So far both types of peas, the Swiss chard, Chocolate Cherry tomatoes and Stupice tomatoes are growing rapidly and I am eyeing my garden with concern. Once I start planting, I always realize that it is not as large as I think it is.
I came home from work the other day to find that I had left my oven broiler on all day. I store my cast iron skillets in the oven and, sadly, the lovely patina and seasoning that I have worked into them for the last dozen years had all been turned to soot! It broke my heart!
Once that happens to cast iron, you just have to start all over again. Still wearing my office clothes, I started scrubbing the sooty patches and rust spots out with steel wool and a steel brush. Once the seasoning gets burnt out of pan it opens up the cast iron to rust immediately. It's like it sucks the oxidation right into the metal instantly. You have to scrub out the left over seasoning, otherwise it makes the cooking surface uneven, and of course no one wants to taste rust. Scrub the pan inside and out. Make sure to remove the seasoning from the outside of the pan as well.
Doing it this way is labor intensive, but I like the feeling of accomplishment I get when I get uncommon jobs, like scrubbing cast iron skillets, done. Go figure.
Once you have got the surface well cleaned, wipe the surface clean with a just barely damp cloth. Make sure all the residue is wiped out. Otherwise, the first few things cooked in the pan will be black. After you have made sure to wipe the skillet clean, then you start seasoning.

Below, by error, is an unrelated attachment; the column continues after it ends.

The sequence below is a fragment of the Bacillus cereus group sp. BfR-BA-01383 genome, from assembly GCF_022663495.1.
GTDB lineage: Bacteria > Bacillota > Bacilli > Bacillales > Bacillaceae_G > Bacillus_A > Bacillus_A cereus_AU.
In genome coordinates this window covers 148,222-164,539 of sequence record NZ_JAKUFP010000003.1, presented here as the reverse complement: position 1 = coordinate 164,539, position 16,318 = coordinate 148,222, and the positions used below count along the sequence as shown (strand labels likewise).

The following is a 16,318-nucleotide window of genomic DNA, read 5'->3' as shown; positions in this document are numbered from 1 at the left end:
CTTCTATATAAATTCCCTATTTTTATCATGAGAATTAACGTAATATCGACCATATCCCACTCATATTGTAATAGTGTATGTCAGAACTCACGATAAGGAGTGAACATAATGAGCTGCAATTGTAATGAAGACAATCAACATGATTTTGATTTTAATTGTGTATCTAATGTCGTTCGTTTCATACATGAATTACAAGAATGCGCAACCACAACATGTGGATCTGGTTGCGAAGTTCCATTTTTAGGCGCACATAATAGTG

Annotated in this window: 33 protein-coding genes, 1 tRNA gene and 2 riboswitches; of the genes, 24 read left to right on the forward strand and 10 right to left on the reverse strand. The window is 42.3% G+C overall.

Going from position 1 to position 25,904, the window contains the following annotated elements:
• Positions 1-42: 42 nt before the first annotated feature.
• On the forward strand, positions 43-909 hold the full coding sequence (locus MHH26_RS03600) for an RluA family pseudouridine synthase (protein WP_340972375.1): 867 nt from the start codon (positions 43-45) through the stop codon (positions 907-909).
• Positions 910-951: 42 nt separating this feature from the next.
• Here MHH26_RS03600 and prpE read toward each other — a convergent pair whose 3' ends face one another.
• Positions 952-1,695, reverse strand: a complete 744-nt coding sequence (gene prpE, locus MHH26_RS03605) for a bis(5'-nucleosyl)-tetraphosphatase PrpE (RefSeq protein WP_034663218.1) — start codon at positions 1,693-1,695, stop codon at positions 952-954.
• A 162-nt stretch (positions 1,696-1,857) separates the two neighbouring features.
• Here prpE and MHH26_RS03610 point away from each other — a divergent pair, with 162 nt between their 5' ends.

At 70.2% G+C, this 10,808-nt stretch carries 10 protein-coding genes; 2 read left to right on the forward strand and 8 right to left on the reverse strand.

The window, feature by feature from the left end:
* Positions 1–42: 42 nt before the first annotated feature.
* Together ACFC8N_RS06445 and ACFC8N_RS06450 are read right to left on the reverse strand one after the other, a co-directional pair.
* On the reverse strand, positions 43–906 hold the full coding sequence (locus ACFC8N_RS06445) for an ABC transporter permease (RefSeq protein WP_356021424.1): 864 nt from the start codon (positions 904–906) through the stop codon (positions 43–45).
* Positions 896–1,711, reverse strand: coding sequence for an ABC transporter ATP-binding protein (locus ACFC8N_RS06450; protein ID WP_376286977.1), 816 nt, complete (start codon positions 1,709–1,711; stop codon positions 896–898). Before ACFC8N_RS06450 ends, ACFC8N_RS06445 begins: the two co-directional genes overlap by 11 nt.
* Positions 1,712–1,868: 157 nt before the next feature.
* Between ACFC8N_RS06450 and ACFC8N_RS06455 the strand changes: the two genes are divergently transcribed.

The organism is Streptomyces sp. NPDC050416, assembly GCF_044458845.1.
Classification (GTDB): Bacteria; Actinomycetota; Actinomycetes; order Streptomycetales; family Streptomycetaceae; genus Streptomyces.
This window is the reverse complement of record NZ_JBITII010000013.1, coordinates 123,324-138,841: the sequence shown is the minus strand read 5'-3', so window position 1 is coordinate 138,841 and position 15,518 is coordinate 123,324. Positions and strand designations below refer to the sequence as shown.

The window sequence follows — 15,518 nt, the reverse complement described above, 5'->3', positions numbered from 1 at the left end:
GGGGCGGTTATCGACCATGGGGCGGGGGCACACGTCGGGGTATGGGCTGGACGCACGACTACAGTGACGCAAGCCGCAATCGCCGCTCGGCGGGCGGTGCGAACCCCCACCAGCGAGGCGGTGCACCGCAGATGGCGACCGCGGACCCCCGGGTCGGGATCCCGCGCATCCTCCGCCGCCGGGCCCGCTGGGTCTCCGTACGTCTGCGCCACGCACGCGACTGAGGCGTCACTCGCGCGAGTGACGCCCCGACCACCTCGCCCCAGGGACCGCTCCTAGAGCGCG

Using a paper towel, spread a thin layer of fat all over the pan. I prefer bacon grease. You can usually find pork fat at your local butchers, but you can use vegetable oil/Crisco if you prefer. Everyone has an opinion. I like bacon grease, you can do whatever you want with your pan, I would recommend avoiding a fat with a low burn point, like butter, though. Just sayin...
I wipe the inside and outside of my skillet and then plop it into a hot oven, around 400 degrees and let the cast iron's pores soak in the oil. You need a few layers of seasoning on a pan for it to be truly stick-proof, but you don't have to do it all at once. Next time you cook something in the oven, grease the pan and throw it in the oven during pre-heat and cool-down. When you use the skillet next, rinse it with hot water and use mild soap, make sure to rinse it well, dry it well and grease it up again.
I am kicking myself in the ass for not taking pictures of the process and will be better about keeping the camera close at hand when opportunities like this arise in the future.
There are hundreds of how's and why-fors on the Internet on how to re-season a cast iron pan and each one is different but most say something about cleaning out the rust and spreading grease on it. Some say stick it in the oven at 500 degrees for 3 hours some say to put it in a warm oven for 1 hour. Truthfully, either will work depending on how much time you want to spend on it. Do what works for you.
And, now, for something completely different. I know why you all really came looking on here...
I will tell you about cleaning up the raccoon (evil little bio-hazards!) latrine on the next installment, I still have to take a few more blazing hot showers before I can bring myself to talk about it... *shudder*